Money recently launched Dollar Scholar, a new personal finance newsletter written by a 27-year-old man who is still finding out: me.
Each week I will talk to experts about a money question I ask myself, namely “Are online banking sketchy?” or “how many credit cards do I need?” As I learn, I’ll share easy ways to improve your financial life… and post some fun memes.
This is (part of) the sixth number. Find out below, then subscribe to get future editions of Dollar Scholar every Wednesday.
Here is a short list of things I know a lot: Yorkshire Terriers, Renaissance art, young adult literature, Vine compilations, Millennium Voters, mid-2000s teen TV shows, memes and the Elvis-is-alive conspiracy theory. Here’s a shorter list of things I DON’T know much about: credit.
Despite my best efforts, I am still learning the ins and outs. For example, I’ve written about my credit score before, but I’m a little confused as to how the credit bureaus operate and what makes an investigation difficult or soft.
Rod Griffin, director of consumer education and outreach for Experian, called me to explain the basics. He said credit limits are what they look like: They refer to the maximum amount a person can charge on a card. The credit card company sets the limit; the customer has to follow it.
Unfortunately for my eyeliner and black polish, there isn’t really room for rebellion. If I go over the limit, Griffin told me that either my purchase will be refused or I will have to pay an overage fee (ingeniously named).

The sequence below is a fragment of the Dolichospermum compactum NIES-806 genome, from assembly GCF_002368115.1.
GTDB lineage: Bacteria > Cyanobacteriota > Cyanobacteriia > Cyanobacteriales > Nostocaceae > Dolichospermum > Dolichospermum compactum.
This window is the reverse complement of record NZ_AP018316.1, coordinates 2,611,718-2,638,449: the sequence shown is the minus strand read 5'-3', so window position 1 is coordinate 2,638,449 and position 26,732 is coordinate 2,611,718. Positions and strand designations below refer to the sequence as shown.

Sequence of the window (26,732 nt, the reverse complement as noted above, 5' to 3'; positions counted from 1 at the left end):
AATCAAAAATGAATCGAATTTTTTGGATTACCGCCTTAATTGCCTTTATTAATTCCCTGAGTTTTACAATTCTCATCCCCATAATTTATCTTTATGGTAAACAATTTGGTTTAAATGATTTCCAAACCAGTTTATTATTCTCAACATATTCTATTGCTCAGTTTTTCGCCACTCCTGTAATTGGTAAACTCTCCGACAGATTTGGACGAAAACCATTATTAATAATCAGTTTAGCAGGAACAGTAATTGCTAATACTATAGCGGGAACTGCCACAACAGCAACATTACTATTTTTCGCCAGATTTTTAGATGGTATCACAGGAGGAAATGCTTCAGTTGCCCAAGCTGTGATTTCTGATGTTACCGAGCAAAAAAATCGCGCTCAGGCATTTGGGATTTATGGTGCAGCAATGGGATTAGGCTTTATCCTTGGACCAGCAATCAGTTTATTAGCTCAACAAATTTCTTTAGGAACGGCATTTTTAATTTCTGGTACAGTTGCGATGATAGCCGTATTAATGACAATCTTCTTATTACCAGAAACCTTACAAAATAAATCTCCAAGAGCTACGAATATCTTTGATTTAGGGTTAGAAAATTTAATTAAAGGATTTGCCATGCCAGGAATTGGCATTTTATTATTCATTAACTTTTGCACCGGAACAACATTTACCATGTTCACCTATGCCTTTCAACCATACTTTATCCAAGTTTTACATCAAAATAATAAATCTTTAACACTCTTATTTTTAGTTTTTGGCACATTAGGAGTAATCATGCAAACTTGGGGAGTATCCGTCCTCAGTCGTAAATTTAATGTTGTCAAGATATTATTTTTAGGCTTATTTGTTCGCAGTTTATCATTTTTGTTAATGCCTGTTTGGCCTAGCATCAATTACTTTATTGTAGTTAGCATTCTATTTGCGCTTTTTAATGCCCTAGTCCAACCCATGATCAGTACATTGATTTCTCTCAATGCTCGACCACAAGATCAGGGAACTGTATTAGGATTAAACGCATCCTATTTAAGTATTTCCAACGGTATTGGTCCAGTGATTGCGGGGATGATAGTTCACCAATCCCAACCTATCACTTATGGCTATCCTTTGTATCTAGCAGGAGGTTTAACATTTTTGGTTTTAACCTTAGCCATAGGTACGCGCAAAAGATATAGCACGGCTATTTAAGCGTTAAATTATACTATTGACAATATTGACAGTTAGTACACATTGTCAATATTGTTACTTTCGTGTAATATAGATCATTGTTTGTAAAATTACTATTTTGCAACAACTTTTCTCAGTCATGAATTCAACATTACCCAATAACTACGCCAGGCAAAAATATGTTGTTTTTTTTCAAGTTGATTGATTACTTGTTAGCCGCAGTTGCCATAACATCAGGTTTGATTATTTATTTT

Illustration by Jade Schulz
It is in fact an interesting federal law. The credit card act of 2009 – we’re killing it with names, guys – only restricts the amount businesses can charge to go over the limit. It also caused customers to opt for over limit coverage.
President Barack Obama enacted the law, and it apparently had the desired effect: the Consumer Financial Protection Bureau discovered in 2015 that the law had helped people avoid some $ 9 billion in over-limit fees.
Thanks, Obama. (Truly.)
However, that doesn’t mean it’s okay to spend recklessly. As Griffin says, “There is a lot to know about credit limits and your credit in general. “
One of the factors that influences a person’s credit score is their usage rate, which is calculated by dividing the credit you use by the credit you have. Griffin said your utilization rate should always be below 30% – AKA, it should stay way, very far from your limit.
It is possible to increase your credit limit, which decreases your usage rate and theoretically increases your score. In fact, Griffin said it often happens automatically. I checked and of course my credit limit has been increased twice since 2016 without asking. Soft.
You can also request an increase in your limit – sometimes it’s as simple as clicking a button on your card company’s website. But that’s not always a good thing. Griffin said it could be treated as a serious investigation into your credit report, which in turn could hurt your score. In addition, it could lead to bad spending habits.
“The challenge comes when a person asks to increase their credit limit because they are maximizing their credit cards, because they are abusing them,” he says. “They are billing the maximum consistently and are looking for a way to reduce their debt.”
If you have a case like this, Griffin said it might be better to focus your efforts on payments to lower your balance rather than asking for a credit limit increase.
In what scenario would it make sense for someone to request an increase in their credit limit? If you regularly deposit your card for business expenses and find yourself near the limit waiting to be paid off, this might be a good idea.